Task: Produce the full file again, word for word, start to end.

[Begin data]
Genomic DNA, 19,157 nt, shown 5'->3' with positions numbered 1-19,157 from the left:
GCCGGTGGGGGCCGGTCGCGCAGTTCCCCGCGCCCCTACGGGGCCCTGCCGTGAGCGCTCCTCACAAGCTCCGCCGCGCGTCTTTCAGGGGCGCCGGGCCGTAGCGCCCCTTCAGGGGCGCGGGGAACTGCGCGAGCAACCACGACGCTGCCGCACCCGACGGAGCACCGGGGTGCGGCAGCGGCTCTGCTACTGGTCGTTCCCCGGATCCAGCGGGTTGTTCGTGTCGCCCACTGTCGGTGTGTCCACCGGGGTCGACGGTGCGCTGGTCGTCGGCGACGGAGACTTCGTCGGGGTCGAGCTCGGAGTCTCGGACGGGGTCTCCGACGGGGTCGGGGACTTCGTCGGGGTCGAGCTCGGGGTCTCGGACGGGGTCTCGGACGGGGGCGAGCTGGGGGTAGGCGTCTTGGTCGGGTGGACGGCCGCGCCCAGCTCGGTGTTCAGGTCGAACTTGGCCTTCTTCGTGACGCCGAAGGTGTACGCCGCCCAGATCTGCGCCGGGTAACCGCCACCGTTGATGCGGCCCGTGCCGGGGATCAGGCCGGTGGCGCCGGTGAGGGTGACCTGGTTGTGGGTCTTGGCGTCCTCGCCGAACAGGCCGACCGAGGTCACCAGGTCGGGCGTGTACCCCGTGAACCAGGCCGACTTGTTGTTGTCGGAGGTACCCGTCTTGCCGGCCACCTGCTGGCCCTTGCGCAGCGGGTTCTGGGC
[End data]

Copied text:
Genomic DNA, 19,157 nt, shown 5'->3' with positions numbered 1-19,157 from the left:
GCCGGTGGGGGCCGGTCGCGCAGTTCCCCGCGCCCCTACGGGGCCCTGCCGTGAGCGCTCCTCACAAGCTCCGCCGCGCGTCTTTCAGGGGCGCCGGGCCGTAGCGCCCCTTCAGGGGCGCGGGGAACTGCGCGAGCAACCACGACGCTGCCGCACCCGACGGAGCACCGGGGTGCGGCAGCGGCTCTGCTACTGGTCGTTCCCCGGATCCAGCGGGTTGTTCGTGTCGCCCACTGTCGGTGTGTCCACCGGGGTCGACGGTGCGCTGGTCGTCGGCGACGGAGACTTCGTCGGGGTCGAGCTCGGAGTCTCGGACGGGGTCTCCGACGGGGTCGGGGACTTCGTCGGGGTCGAGCTCGGGGTCTCGGACGGGGTCTCGGACGGGGGCGAGCTGGGGGTAGGCGTCTTGGTCGGGTGGACGGCCGCGCCCAGCTCGGTGTTCAGGTCGAACTTGGCCTTCTTCGTGACGCCGAAGGTGTACGCCGCCCAGATCTGCGCCGGGTAACCGCCACCGTTGATGCGGCCCGTGCCGGGGATCAGGCCGGTGGCGCCGGTGAGGGTGACCTGGTTGTGGGTCTTGGCGTCCTCGCCGAACAGGCCGACCGAGGTCACCAGGTCGGGCGTGTACCCCGTGAACCAGGCCGACTTGTTGTTGTCGGAGGTACCCGTCTTGCCGGCCACCTGCTGGCCCTTGCGCAGCGGGTTCTGGGC